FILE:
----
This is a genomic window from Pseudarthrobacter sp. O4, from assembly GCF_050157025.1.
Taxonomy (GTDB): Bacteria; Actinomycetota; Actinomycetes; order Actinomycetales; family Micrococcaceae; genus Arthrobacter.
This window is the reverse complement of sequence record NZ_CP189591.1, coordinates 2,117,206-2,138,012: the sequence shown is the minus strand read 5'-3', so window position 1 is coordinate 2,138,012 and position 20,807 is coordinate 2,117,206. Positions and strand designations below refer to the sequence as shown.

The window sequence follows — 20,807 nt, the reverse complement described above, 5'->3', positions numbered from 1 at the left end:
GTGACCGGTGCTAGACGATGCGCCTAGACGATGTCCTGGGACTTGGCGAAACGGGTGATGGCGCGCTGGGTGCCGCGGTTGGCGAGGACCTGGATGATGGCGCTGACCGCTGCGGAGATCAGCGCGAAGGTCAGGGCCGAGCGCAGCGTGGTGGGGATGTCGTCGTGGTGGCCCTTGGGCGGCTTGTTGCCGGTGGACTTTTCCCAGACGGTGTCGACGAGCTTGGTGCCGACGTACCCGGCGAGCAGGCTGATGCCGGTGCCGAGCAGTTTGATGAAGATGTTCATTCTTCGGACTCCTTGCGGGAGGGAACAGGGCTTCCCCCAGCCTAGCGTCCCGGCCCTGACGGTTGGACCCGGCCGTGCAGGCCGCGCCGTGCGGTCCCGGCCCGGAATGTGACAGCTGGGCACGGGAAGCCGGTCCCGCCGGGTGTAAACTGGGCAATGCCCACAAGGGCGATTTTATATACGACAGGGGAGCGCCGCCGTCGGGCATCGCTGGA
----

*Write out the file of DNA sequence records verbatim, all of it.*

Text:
This is a genomic window from Pseudarthrobacter sp. O4, from assembly GCF_050157025.1.
Taxonomy (GTDB): Bacteria; Actinomycetota; Actinomycetes; order Actinomycetales; family Micrococcaceae; genus Arthrobacter.
This window is the reverse complement of sequence record NZ_CP189591.1, coordinates 2,117,206-2,138,012: the sequence shown is the minus strand read 5'-3', so window position 1 is coordinate 2,138,012 and position 20,807 is coordinate 2,117,206. Positions and strand designations below refer to the sequence as shown.

The window sequence follows — 20,807 nt, the reverse complement described above, 5'->3', positions numbered from 1 at the left end:
GTGACCGGTGCTAGACGATGCGCCTAGACGATGTCCTGGGACTTGGCGAAACGGGTGATGGCGCGCTGGGTGCCGCGGTTGGCGAGGACCTGGATGATGGCGCTGACCGCTGCGGAGATCAGCGCGAAGGTCAGGGCCGAGCGCAGCGTGGTGGGGATGTCGTCGTGGTGGCCCTTGGGCGGCTTGTTGCCGGTGGACTTTTCCCAGACGGTGTCGACGAGCTTGGTGCCGACGTACCCGGCGAGCAGGCTGATGCCGGTGCCGAGCAGTTTGATGAAGATGTTCATTCTTCGGACTCCTTGCGGGAGGGAACAGGGCTTCCCCCAGCCTAGCGTCCCGGCCCTGACGGTTGGACCCGGCCGTGCAGGCCGCGCCGTGCGGTCCCGGCCCGGAATGTGACAGCTGGGCACGGGAAGCCGGTCCCGCCGGGTGTAAACTGGGCAATGCCCACAAGGGCGATTTTATATACGACAGGGGAGCGCCGCCGTCGGGCATCGCTGGA